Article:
## If throughout the traversal the selector encounters a node that matches
## Condition it will finish exploring the current node and it won't recurse more,
## stopping the traversal immediately.
## If Condition is never matched, the selector performs the traversal seamlessly
## until the end. This feature is of particular interest for applications that need to
## recurse a large linked structure up to a specific point. stopAt can be used to
## let the selector know where to stop recursing preventing from having to traverse
## the full structure.
type ExploreRecursive struct {
sequence Selector (rename ":>")
limit RecursionLimit (rename "l")
stopAt optional Condition (rename "!") # if a node matches, we won't match it nor explore its children.
}

type RecursionLimit union {
| RecursionLimit_None "none"
| RecursionLimit_Depth "depth"
} representation keyed

type RecursionLimit_None struct {}
type RecursionLimit_Depth int

## ExploreRecursiveEdge is a special sentinel value which is used to mark
## the end of a sequence started by an ExploreRecursive selector: the recursion
## goes back to the initial state of the earlier ExploreRecursive selector,
## and proceeds again (with a decremented maxDepth value).
##
## An ExploreRecursive selector that doesn't contain an ExploreRecursiveEdge
## is nonsensical. Containing more than one ExploreRecursiveEdge is valid.
## An ExploreRecursiveEdge without an enclosing ExploreRecursive is an error.
type ExploreRecursiveEdge struct {}

## ExploreUnion allows selection to continue with two or more distinct selectors
## while exploring the same tree of data.
##
## ExploreUnion can be used to apply a Matcher on one node (causing it to
## be considered part of a (possibly labelled) result set), while simultaneously
## continuing to explore deeper parts of the tree with another selector,
## for example.
type ExploreUnion [Selector]

## Note that ExploreConditional versus a Matcher with a Condition are distinct:
## ExploreConditional progresses deeper into a tree;
## whereas a Matcher with a Condition may look deeper to make its decision,
## but returns a match for the node it's on rather any of the deeper values.
type ExploreConditional struct {
condition Condition (rename "&")
next Selector (rename ">")
}

## ExploreInterpretAs is a transformation that attempts to 'reify' the current node
## using an ADL specified by 'as'. ADLs are recognized by agreed-upon strings,
## similar to libp2p protocols.
## The ExploreInterpretAs reification process may introduce a data-dependant amount
## of budget on evaluation based on the specific traversal and ADL implementation.
type ExploreInterpretAs struct {
as String (rename "c")
next Selector (rename ">")
}

## Matcher marks a node to be included in the "result" set.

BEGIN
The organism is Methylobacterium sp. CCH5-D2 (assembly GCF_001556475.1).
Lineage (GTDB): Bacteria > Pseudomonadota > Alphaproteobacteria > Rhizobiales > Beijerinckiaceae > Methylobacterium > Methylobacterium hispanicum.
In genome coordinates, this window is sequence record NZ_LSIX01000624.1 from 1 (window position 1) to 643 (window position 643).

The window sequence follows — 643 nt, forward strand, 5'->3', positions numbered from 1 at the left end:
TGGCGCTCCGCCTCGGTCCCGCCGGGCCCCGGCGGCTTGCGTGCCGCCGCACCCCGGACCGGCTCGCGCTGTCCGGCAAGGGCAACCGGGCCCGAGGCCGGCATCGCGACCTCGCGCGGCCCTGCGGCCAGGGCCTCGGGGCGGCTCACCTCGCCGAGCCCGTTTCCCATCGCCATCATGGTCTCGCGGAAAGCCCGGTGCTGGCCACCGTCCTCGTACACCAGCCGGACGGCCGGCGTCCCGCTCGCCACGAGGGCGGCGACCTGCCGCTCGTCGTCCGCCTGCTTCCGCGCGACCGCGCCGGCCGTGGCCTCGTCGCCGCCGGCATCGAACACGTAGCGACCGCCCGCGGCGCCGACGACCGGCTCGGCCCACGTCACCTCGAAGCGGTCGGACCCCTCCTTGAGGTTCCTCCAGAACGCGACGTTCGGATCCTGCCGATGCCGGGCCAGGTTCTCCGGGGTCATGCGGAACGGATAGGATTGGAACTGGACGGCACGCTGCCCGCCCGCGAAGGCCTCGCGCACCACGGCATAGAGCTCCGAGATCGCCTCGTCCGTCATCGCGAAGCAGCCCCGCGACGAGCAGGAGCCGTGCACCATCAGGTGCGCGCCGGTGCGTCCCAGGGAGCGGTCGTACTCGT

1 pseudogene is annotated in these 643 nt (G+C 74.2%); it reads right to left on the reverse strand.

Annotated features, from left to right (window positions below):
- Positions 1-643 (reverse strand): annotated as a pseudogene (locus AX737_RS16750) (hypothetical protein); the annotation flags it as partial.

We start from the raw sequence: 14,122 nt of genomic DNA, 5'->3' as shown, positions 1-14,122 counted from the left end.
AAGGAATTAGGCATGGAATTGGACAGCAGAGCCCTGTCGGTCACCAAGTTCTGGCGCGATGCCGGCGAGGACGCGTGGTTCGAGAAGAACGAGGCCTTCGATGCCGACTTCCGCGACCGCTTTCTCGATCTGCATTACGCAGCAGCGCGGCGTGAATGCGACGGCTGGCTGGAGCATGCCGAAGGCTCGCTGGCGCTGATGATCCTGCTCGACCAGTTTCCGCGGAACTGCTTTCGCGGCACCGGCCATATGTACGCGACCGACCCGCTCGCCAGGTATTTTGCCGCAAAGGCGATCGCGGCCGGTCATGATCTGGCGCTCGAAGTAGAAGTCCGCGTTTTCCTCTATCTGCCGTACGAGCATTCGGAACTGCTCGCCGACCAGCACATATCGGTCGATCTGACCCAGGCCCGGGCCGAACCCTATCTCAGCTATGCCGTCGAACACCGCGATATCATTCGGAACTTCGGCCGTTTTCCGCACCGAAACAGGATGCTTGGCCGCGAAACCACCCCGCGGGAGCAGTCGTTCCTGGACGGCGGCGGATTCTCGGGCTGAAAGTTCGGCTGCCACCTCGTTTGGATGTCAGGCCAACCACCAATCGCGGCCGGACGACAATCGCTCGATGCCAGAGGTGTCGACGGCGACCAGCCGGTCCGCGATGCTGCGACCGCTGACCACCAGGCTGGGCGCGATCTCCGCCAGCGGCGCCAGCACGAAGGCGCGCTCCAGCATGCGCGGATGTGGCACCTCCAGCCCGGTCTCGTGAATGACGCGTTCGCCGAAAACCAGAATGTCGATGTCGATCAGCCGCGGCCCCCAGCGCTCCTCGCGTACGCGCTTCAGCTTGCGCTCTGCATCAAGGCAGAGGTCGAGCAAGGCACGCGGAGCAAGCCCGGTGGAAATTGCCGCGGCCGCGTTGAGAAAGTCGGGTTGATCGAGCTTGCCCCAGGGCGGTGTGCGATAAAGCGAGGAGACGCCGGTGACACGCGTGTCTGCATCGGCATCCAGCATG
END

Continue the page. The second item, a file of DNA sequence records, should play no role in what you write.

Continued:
## (All nodes traversed by a selector are in the "covered" set (which is a.k.a.
## "the merkle proof"); the "result" set is a subset of the "covered" set.)
##
## In libraries using selectors, the "result" set is typically provided to
## some user-specified callback.
##
## A selector tree with only "explore*"-type selectors and no Matcher selectors
## is valid; it will just generate a "covered" set of nodes and no "result" set.
type Matcher struct {
onlyIf optional Condition # match is true based on position alone if this is not set.
label optional String # labels can be used to match multiple different structures in one selection.
}

## Condition is expresses a predicate with a boolean result.
##
## Condition clauses are used several places:
## - in Matcher, to determine if a node is selected.
## - in ExploreRecursive, to halt exploration.
## - in ExploreConditional,
##
##
## TODO -- Condition is very skeletal and incomplete.
## The place where Condition appears in other structs is correct;
## the rest of the details inside it are not final nor even completely drafted.
type Condition union {
# We can come back to this and expand it later...
# TODO: figure out how to make this recurse correctly, so I can say "hasField{hasField{or{hasValue{1}, hasValue{2}}}}".
| Condition_HasField "hasField"
| Condition_HasValue "=" # will need to contain a kinded union, lol. these conditions are gonna get deep.)
| Condition_HasKind "%" # will ideally want to refer to the DataModel ReprKind enum...! will we replicate that here? don't want to block on cross-schema references, but it's interesting that we've finally found a good example wanting it.
| Condition_IsLink "/" # will need this so we can use it in recursions to say "stop at CID QmFoo".
| Condition_GreaterThan "greaterThan"
| Condition_LessThan "lessThan"
| Condition_And "and"
| Condition_Or "or"
# REVIEW: since we introduced "and" and "or" here, we're getting into dangertown again. we'll need a "max conditionals limit" (a la 'gas' of some kind) near here.
} representation keyed

fixtures

Known issues

Implementations